Posts Tagged ‘Viagra’

Woman Can Turn On Just Like Men-Addyi, Female Viagra

October 27, 2015

Women have been waiting for decades to catch up with men in the area of intimacy with their partners. Men have been fortunate that Viagra, Cialis, and Levitra have worked wonders for millions of American men. Today there is a female Viagra, called Addyi or flibanserin that is helping women with a decreased sexual desire.

Experts are calling Addyi, the so-called “female Viagra” that’s become the first-ever FDA-approved pill for hypoactive sexual desire disorder, a revolution for women’s sexual health.

The approval of Addyi is the most important advancement in female sexual health since the oral contraceptive was approved in 1960.

It validates women’s right to treatment for sexual problems and their right to sexual health. Let the truth be told that Addyi validates that there is as much biology as psychology with regard to women’s sexual function and this is the same for men.
Addyi also known as the “little pink pill,” doesn’t work the same way that Viagra does in men. Instead of affecting blood flow to the genitals, as Viagra does, Addyi targets certain serotonin receptors in the central nervous system within the brain —similar to how anti-depression medications target other receptors — in order to improve sexual desire.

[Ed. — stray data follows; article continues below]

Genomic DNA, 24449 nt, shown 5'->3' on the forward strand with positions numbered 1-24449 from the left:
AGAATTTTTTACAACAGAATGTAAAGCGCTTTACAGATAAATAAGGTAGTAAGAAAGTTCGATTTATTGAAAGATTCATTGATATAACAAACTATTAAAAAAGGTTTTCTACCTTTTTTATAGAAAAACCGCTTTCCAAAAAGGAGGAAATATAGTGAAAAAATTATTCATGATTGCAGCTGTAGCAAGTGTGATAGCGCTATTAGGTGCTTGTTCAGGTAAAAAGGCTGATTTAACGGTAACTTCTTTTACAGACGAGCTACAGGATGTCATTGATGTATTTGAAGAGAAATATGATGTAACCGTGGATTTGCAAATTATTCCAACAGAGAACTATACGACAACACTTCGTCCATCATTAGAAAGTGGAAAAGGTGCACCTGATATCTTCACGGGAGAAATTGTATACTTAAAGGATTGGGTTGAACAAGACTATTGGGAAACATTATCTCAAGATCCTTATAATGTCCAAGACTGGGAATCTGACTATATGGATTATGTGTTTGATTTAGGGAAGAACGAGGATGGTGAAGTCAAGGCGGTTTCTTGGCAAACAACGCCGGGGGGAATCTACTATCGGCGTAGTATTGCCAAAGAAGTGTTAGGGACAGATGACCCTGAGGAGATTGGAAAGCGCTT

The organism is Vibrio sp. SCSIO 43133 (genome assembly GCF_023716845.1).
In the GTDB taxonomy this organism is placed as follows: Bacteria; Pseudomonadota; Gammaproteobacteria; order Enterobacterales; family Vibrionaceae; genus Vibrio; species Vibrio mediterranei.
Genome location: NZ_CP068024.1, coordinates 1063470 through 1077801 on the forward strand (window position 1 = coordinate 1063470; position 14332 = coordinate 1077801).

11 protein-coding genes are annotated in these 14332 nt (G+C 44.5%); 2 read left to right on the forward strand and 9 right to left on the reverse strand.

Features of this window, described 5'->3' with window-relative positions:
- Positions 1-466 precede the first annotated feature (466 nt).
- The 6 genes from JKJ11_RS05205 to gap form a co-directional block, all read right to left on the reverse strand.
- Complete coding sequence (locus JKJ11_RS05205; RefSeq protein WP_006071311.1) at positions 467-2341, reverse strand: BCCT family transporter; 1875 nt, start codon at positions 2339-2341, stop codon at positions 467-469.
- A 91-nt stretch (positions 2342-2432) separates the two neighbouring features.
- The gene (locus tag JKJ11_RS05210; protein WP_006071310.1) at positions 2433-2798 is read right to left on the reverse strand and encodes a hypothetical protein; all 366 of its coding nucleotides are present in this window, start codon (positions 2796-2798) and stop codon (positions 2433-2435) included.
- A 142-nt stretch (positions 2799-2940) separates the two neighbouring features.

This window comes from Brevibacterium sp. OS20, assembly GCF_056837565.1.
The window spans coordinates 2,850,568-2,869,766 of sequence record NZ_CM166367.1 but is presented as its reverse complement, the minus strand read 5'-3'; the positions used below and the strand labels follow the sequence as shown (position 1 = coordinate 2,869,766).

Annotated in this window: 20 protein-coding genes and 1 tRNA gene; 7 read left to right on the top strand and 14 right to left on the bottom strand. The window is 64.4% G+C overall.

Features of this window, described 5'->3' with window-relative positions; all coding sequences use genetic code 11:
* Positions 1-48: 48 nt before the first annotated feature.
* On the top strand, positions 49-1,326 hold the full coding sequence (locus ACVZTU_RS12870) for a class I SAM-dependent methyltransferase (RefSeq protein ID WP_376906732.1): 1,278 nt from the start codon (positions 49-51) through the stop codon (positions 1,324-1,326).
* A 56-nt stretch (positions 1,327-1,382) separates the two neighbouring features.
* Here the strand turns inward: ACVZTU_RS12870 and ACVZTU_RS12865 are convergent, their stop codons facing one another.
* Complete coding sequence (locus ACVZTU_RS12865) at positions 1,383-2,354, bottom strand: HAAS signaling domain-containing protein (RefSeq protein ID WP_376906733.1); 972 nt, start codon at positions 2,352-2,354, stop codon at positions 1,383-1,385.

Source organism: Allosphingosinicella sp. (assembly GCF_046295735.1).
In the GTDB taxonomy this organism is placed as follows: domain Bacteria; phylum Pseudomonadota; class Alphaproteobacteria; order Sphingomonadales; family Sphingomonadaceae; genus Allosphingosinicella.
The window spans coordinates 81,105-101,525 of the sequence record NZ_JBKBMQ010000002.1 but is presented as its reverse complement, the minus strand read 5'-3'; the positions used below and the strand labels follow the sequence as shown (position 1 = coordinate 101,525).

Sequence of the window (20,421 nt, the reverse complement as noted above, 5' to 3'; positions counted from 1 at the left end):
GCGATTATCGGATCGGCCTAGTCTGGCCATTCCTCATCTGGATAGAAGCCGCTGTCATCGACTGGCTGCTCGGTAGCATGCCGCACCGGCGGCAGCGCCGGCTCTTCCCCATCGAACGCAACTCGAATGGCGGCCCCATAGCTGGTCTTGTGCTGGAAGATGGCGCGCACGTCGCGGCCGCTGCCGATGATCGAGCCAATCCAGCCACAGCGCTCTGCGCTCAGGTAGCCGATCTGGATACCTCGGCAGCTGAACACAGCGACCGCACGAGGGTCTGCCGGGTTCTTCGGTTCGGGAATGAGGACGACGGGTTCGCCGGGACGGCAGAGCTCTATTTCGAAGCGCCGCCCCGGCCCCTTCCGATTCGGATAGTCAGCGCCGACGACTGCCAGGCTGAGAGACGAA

Until Addyi there were no FDA-approved drugs that targeted low sexual desire in either men or women. The FDA’s approval of Addyi to the breakthrough in men’s sexual health research when Viagra was first approved in 1998. Before then, doctors told men that erectile dysfunction was all in their heads and the only treatment offered men was testosterone which was seldom effective. Now, in 2015, we accept that there are physical reasons such as diabetes, heart disease, and hundreds of medications that result in men not being able to obtain or sustain erections. Addyi’s introduction to the marketplace could do the same for the estimated 5.5 million to 8.6 million U.S. women suffering from hypoactive sexual desire disorder, meaning a chronic lack of interest in sex.

Addyi was originally formulated as an anti-depressant. While it failed to treat depression, researchers noticed that it did increase sexual desire. Sprout Pharmaceuticals then tested it for safety and effectiveness in more than 11,000 women before winning the recent FDA approval. In three randomized studies women who took Addyi had between one-half to one more satisfying sexual event per month on average than women who took placebo pills. It also increased sexual desire as compared to the placebo, as well as lowered distress related to sexual desire dysfunction.